By then the party’s top brass had a contingency plan and Balopi’s name was mentioned on numerous occasions to Masisi in case Tsogwane lost. Ever since his fortunes changed, Balopi has been working overtime to de-campaign Morwaeng in Molepolole South constituency for the 2024 General elections.  He is alleged to be against the appointment of Morwaeng at the ministry and feels betrayed by Masisi.

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Civil Service volatility: Democracy vs Bureaucracy

19th April 2021
President Masisi

Here is how one Permanent Secretary encapsulates the clear tension between democracy and bureaucracy in Botswana: “President Mokgweetsi Masisi’s Government is behaving like a state surrounded with armed forces in order to capture it or force its surrender. The situation has turned so volatile, for tomorrow is not guaranteed for us top civil servants.

These are the painful results of a personalized civil service in our view as permanent secretaries”. Although his deduction of the situation may be summed as sour grapes because he is one of the ‘victims’ of the reshuffle, he is convinced this is a perfect description of the rationale behind frequent changes and transfers characterising the current civil service.

The result of it all, he said, is that “there is too much instability at managerial and strategic levels of the civil service leading to a noticeable directionless civil service.” He continued: “Changes and transfers are inevitable in the civil service, but to a permissible scale and frequency. Think of soccer team coach who changes and transfers his entire squad every month; you know the consequences?”

The Tsunami has hit hard at critical departments and Ministries leaving a strong wave of uncertainty, many demoralised and some jobless. In traditional approaches to public administration, democracy gives the goals; and bureaucracy delivers the technical efficiency required for implementation. But the recent moves in the civil service are indicative of conflicting imperatives – the notion of separation between politicians and administrators is becoming blurred by the day.

“Look at what happened to Prisons and BDF where second in command were overlooked for outsiders, and these are the people who had sacrificially served for donkey’s years hoping for a seat at the ladder’s end. The frequency of the changes, at times affecting the same Ministry or individual also demonstrates some level of ineptitude, clumsiness and lack of foresight from those in charge,” remarked the PS who added that their view is that the transfers are not related to anything but “settling scores, creating corruption opportunities and pushing out perceived dissident and former president, Ian Khama’s alleged loyalists and most of these transfers are said to be products of intelligence detection.”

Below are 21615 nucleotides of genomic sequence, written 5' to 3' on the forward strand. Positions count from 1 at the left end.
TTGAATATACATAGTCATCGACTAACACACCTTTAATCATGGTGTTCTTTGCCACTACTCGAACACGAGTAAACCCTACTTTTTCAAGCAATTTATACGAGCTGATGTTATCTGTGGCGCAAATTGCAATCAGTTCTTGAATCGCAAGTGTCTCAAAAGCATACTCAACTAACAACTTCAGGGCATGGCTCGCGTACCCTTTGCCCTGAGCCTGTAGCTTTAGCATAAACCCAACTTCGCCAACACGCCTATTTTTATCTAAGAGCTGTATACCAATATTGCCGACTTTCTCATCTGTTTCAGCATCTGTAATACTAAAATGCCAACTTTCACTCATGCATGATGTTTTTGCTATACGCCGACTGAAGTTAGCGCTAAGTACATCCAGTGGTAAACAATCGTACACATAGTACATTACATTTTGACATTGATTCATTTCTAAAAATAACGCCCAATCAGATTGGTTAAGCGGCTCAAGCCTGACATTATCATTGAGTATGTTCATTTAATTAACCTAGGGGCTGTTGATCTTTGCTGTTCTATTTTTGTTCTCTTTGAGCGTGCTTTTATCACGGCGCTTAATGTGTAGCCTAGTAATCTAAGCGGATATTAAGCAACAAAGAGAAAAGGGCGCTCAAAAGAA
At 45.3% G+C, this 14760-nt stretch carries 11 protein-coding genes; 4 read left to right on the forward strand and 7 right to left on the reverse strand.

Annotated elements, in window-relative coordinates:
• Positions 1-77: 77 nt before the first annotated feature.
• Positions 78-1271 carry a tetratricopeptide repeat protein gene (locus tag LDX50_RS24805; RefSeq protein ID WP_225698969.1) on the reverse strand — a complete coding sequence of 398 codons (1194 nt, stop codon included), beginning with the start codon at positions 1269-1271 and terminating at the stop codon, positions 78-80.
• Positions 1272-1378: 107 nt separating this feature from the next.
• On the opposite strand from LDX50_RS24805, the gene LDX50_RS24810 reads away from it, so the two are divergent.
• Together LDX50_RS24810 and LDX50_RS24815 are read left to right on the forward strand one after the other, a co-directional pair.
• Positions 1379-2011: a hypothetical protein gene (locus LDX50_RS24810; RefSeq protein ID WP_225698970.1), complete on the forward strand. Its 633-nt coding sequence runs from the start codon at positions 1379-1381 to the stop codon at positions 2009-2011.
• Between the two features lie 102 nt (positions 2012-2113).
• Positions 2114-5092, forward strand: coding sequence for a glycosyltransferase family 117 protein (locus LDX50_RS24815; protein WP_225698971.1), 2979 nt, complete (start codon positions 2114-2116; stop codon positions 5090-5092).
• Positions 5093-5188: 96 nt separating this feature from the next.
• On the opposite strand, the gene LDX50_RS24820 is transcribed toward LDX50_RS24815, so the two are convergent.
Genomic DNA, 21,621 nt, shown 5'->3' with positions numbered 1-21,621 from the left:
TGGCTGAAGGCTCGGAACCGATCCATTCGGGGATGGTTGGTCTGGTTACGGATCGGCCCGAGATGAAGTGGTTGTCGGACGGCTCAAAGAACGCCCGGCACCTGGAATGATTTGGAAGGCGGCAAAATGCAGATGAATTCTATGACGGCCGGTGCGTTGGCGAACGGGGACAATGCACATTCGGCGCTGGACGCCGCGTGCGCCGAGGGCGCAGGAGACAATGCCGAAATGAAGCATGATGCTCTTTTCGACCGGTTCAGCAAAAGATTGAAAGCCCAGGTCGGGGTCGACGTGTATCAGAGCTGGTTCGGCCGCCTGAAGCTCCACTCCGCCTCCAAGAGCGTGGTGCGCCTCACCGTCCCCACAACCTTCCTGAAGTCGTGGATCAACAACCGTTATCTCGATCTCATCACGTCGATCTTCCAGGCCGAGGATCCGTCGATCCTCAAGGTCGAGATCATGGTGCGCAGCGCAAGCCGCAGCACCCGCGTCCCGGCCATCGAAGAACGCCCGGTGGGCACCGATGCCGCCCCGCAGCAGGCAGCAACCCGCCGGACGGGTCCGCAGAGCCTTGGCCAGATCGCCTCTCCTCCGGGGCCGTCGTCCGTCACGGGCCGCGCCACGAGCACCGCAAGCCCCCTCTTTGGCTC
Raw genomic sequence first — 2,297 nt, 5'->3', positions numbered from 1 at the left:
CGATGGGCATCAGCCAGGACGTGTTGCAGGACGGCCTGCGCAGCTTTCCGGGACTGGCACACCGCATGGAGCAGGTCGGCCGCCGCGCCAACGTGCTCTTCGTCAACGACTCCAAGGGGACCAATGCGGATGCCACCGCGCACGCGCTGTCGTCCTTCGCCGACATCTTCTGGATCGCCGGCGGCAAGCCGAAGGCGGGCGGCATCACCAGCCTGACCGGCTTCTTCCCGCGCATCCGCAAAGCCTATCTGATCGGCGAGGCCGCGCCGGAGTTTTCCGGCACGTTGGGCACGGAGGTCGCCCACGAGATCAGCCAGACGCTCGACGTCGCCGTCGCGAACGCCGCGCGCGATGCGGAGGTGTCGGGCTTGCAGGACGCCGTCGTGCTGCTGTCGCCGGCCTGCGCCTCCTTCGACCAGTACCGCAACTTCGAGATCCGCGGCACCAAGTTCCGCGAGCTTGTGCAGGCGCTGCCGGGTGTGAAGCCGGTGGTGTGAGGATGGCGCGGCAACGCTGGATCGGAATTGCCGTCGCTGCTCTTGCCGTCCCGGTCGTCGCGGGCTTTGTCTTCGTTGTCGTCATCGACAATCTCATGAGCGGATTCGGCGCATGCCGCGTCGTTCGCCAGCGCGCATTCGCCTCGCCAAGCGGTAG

Partly blaming Khama for the mess and his unwillingness to let go, the PS dismissed Masisi for falling to the trap and failing to outgrow the destructive tiff. “Khama is here to stay and the sooner Masisi comes to terms with the fact that he (Masisi) is the state President, the better. For a President to still be making these changes and transfers signals signs of a confused man who has not yet started rolling his roadmap, if at all it was ever there. I am saying this because any roadmap comes with key players and policies,” he concluded.

The Ministry of Health and Wellness seems to be the most hard-hit by the transfers, having experienced three Permanent Secretaries changes within a year and a half. Insiders say the changes have everything to do with the Ministry being the centre of COVID-19 tenders and economic opportunities. “The buck stops with the PS and no right-thinking PS can just allow glaring corruption under his watch as an accounting officer. Technocrats are generally law abiding, the pressure comes with politically appointed leaders racing against political terms to loot,” revealed a director in the Ministry preferring anonymity.

The latest transfer of Kabelo Ebineng she says was also motivated by his firm attitude against the President’s blue-eyed Task Team boys. “The Task Team wants to own the COVID-19 pandemic and government interventions and always cry foul when the Ministry reasserts itself as mandated by law,” said the director who added that Masisi who was always caught between the crossfire decided on sacrificing Ebineng to the joy of his team as they (Task Team) were in the habit of threatening to resign citing Ebineng as the problem.

Ebineng joins the Office of the President as a deputy Coordinator (government implementation and coordination office).The incoming PS is the soft-spoken Grace Muzila, known and described by her close associates as a conformist albeit knowledgeable.

One of the losers in the grand scheme is Thato Raphaka who many had seen as the next PSP because of his experience and calm demeanour following a declaration of interest in the Southern African Development Community (SADC) Secretary post by the current PSP, Elias Magosi.

But hardly ten months into his post, Raphaka has been transferred out to the National Strategy Office in what many see as a demotion of some sort. Other notable changes coming into OP are Pearl Ramokoka formerly with the Employment, Labour and Productivity Ministry coming in as a Permanent Secretary and Kgomotso Abi as director of Public Service Reforms.

One of the ousted senior officers in the Office of the President warned that there are no signs that the changes and transfers will stop anytime soon: “If you are observant you would have long noticed that the changes don’t only affect senior officers but government decisions as well. A decision is made today and the government backtracks on it within a week. Not only that, the President says this today, and his deputy denies it the following day in Parliament,” he warned.

Some observers have blamed the turmoil in the civil service partly to lack of accountable presidential advisers or kitchen cabinet properly schooled on matters of statecraft. They point out that politicians or those peripheral to them should refrain from hampering the technical and organizational activities of public managers – or else the party (reshuffling) won’t stop.